grace leslie on right wearing eeg headband prepares for brain music performance

Can music heal? This artist and researcher wants to find out

Dec. 6, 2022

Electronic musician, flutist and researcher Grace Leslie believes that music touches something deep in the human brain—a hardwired need, perhaps, to sit around a fire or in a concert arena and feel connected to the people around us. Humans have been making music for longer than we’ve lived in cities and grown crops. “In most cultures, it’s used to draw people together,” says Leslie.

textile and a hand with muiltimeter on top

Bits and Threads: Weaving Cultural Worlds and Computing in Community-Based Settings

Nov. 14, 2022

A Denver Public Library makerspace collaborates with Laura Devendorf's Unstable Design Lab and Ricarose Roque to offer the public textile-focused maker activities.

sheng-fen "nik" chien

ATLAS welcomes Professor Sheng-Fen “Nik” Chien as visiting scientist and scholar

Aug. 19, 2022

ATLAS welcomes Professor Sheng-Fen “Nik” Chien, who joins us as a visiting scientist and scholar for the fall semester. Chien explores computational intelligence and experience design as a means to stimulate human creativity. She is working, and planning to continue the investigation while visiting ATLAS, on applying machine learning AI...

anthony pinter

ATLAS welcomes Anthony Pinter—a data scientist whose specialty is love

Aug. 19, 2022

The ATLAS Institute is delighted to welcome Anthony Pinter to the CU Boulder faculty this fall as a teaching assistant professor. He teaches courses on web development, computational thinking and programming, focusing on how data represents us, our lives and the worlds around us. His research focuses on understanding the...

Teenage woman holding her cell phone

Annie Margaret interviewed about the role of social media in teen self esteem

Aug. 5, 2022

Watch Teaching Assistant Professor Annie Margaret talk about social media's role in teen self esteem in this webinar by Forward Together, an organization that develops resources for parent-to-youth and youth-to-youth communication and relationship building.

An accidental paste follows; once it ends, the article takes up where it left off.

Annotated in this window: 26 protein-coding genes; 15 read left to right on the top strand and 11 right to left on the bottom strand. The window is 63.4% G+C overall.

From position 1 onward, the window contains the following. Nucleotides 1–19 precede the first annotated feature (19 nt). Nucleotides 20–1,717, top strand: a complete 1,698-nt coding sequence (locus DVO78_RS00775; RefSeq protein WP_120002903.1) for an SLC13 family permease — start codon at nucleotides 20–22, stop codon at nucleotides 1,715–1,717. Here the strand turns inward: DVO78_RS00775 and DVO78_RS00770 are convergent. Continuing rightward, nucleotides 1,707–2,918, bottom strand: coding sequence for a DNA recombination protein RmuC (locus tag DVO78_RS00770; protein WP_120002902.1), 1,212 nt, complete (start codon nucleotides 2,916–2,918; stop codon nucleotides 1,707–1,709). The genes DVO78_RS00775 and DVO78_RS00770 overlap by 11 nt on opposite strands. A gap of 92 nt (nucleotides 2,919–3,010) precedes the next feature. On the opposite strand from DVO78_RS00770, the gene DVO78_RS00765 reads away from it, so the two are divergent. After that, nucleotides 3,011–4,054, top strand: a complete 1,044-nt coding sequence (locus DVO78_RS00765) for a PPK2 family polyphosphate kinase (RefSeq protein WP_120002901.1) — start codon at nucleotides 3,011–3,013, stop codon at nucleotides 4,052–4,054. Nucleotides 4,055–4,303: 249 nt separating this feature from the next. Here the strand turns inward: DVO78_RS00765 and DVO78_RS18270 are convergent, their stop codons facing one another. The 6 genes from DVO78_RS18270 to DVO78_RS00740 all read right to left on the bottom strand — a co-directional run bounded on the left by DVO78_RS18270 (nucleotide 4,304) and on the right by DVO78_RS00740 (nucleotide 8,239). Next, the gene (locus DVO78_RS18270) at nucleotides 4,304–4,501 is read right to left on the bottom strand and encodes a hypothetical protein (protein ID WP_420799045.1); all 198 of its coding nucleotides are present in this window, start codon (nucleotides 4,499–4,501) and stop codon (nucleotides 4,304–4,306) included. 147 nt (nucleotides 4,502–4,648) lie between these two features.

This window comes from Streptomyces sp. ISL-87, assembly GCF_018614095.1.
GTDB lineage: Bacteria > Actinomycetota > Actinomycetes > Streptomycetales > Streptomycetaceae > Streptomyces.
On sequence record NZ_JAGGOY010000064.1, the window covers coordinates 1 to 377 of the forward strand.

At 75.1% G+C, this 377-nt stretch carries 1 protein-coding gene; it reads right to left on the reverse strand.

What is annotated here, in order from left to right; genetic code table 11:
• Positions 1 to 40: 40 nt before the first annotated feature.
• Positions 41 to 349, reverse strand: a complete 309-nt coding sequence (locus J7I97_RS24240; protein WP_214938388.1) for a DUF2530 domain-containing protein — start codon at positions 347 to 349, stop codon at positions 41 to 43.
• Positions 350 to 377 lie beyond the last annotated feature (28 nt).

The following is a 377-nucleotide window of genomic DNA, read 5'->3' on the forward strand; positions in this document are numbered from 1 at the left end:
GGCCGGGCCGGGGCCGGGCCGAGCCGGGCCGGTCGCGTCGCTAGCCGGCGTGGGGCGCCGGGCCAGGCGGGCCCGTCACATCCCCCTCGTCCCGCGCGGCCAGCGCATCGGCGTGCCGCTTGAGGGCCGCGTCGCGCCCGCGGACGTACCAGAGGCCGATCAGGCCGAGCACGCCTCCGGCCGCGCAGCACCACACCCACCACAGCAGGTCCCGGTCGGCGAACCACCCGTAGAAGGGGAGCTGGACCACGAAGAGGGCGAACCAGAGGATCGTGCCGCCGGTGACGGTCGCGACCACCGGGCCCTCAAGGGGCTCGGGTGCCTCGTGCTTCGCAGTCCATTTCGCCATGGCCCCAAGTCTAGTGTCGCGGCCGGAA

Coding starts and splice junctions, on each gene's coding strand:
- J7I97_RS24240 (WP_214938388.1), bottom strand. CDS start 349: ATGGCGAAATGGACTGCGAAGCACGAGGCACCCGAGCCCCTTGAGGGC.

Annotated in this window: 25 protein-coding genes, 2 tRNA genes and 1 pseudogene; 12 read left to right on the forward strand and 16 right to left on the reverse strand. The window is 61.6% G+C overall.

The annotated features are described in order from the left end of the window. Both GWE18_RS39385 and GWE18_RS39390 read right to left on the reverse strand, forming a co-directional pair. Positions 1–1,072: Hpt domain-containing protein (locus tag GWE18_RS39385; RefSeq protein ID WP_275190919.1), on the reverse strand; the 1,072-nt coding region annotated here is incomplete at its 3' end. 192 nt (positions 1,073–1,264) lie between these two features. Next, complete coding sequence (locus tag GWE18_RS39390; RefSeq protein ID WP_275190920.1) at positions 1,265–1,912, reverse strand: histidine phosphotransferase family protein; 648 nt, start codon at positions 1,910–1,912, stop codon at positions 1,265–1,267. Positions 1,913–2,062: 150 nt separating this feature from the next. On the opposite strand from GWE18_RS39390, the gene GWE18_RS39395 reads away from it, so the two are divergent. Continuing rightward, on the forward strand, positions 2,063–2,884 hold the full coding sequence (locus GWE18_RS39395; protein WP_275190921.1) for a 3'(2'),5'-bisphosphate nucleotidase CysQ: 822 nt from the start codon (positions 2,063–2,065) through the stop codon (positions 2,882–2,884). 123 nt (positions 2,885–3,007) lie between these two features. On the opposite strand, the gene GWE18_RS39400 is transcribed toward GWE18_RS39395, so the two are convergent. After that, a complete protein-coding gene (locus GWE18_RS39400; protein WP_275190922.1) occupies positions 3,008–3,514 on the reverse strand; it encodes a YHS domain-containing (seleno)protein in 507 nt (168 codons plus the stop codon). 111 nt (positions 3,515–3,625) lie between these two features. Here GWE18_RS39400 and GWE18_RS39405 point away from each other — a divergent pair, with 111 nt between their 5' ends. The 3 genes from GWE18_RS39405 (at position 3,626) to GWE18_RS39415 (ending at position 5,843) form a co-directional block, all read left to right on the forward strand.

Experimental Weaving Residency call for entries

Unstable Design Lab announces open call for third experimental weaving residency

Aug. 4, 2022

ATLAS Institute's Unstable Design Lab, directed by Laura Devendorf, will host its third experimental weaving residency this spring to develop techniques and open-source resources that support collaboration and innovation across the fiber arts and engineering communities. New this year, the lab will actively work to grow community at the intersection of craft and technology through inviting interested parties to attend a series of experimental weaving talks.

two cardboard tinycades side by side

How to turn throwaway cardboard into a DIY arcade game

July 22, 2022

Like many people across Colorado, Peter Gyory spent the height of the COVID-19 pandemic sitting at home with nothing to do. Then the ATLAS-based PhD candidate and game designer looked around his apartment: “I was surrounded by cardboard. I thought: ‘How could I make a game out of that?’”

The four projects presented by ATLAS at DIS'22

ATLAS research front and center at DIS’22

June 29, 2022

Researchers from ATLAS Institute's Unstable Design, THING, Living Matter and Superhuman Computing labs presented four papers, including three that received “Honorable Mention” awards, at the ACM conference on Designing Interactive Systems (DIS '22).

3D rendition of character from the typeface Zapf Dingbats

Asemics Magazine: Report from Joel E. Swanson

June 28, 2022

In May 2022, Asemics Magazine published a "Report from Joel E. Swanson," in which Swanson reports on two projects that are visually quite distinct, while both include the representation of linguistic characters and provoke thoughtful reflection on the ways we use language.

An arm with illustrations added of different emotions, symbolizing the emotional effect of touch.

DIS'22: Exploring how designers approach emotional robotic touch

June 22, 2022

Prior psychology findings show humans can communicate distinct emotions solely through touch. In this award-winning work presented at DIS'22, THING Lab researchers hypothesize that similar effects might also be apply to robotic touch.

Pages